Know Your Rights
Violence against transit workers continues to plague our industry. In Pennsylvania recently, a Lehigh and Northampton Transportation Authority bus driver was punched
Violent acts, as well as the fear of violence, have a tremendous effect on transit systems. The most immediate, and irreversible effect is the physical, emotional and financial suffering of the victims and their families. But also detrimental to public transit are the resulting lost workdays, revenue decreases, equipment damages and negative impact on the public’s decision to use mass transportation services.
One of the most common crimes afflicting the transit system is disorderly conduct, which carries the risk of escalating into a more serious problem. Theft, assault, and fare disputes are also amongst the top concerns that transportation workers face.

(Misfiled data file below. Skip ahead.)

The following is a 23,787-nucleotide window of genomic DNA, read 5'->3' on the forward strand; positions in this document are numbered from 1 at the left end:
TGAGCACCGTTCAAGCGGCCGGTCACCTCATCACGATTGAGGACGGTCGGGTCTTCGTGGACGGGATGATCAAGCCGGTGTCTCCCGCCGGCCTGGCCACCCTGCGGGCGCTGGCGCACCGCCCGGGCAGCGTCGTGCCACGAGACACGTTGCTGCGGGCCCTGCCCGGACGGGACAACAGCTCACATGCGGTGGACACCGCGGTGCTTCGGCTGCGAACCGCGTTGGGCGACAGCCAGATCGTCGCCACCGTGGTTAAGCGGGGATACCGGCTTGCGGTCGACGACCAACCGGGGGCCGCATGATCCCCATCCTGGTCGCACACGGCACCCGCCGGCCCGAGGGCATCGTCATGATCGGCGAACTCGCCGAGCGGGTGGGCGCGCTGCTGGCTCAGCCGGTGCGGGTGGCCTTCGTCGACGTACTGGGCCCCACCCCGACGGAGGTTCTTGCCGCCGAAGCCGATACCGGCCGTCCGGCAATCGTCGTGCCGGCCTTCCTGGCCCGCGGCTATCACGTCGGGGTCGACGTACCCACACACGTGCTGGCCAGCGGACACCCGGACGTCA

Efforts are being made to decrease transit violence through the installation of security cameras and increased police presence. In addition, the laws discussed below seek to deter crime by increasing the punishment for those who engage in the violence.
In the United States, both the federal and state governments have enacted laws aimed at eliminating violence against transit workers. Although the Canadian Council continues to lobby for similar protection in Canada, no similar federal or provincial law currently exists.
In 2001, the United States Congress enacted legislation that makes it a felony to assault a bus operator or passenger. Under this law, any person who interferes with
Many states have implemented similar laws. Generally, states have amended their assault laws to increase penalties. In some states, not only have the penalties increased, but the assault is classified as a felony rather than a misdemeanor when it is against a transit worker. Being convicted of a felony instead of a misdemeanor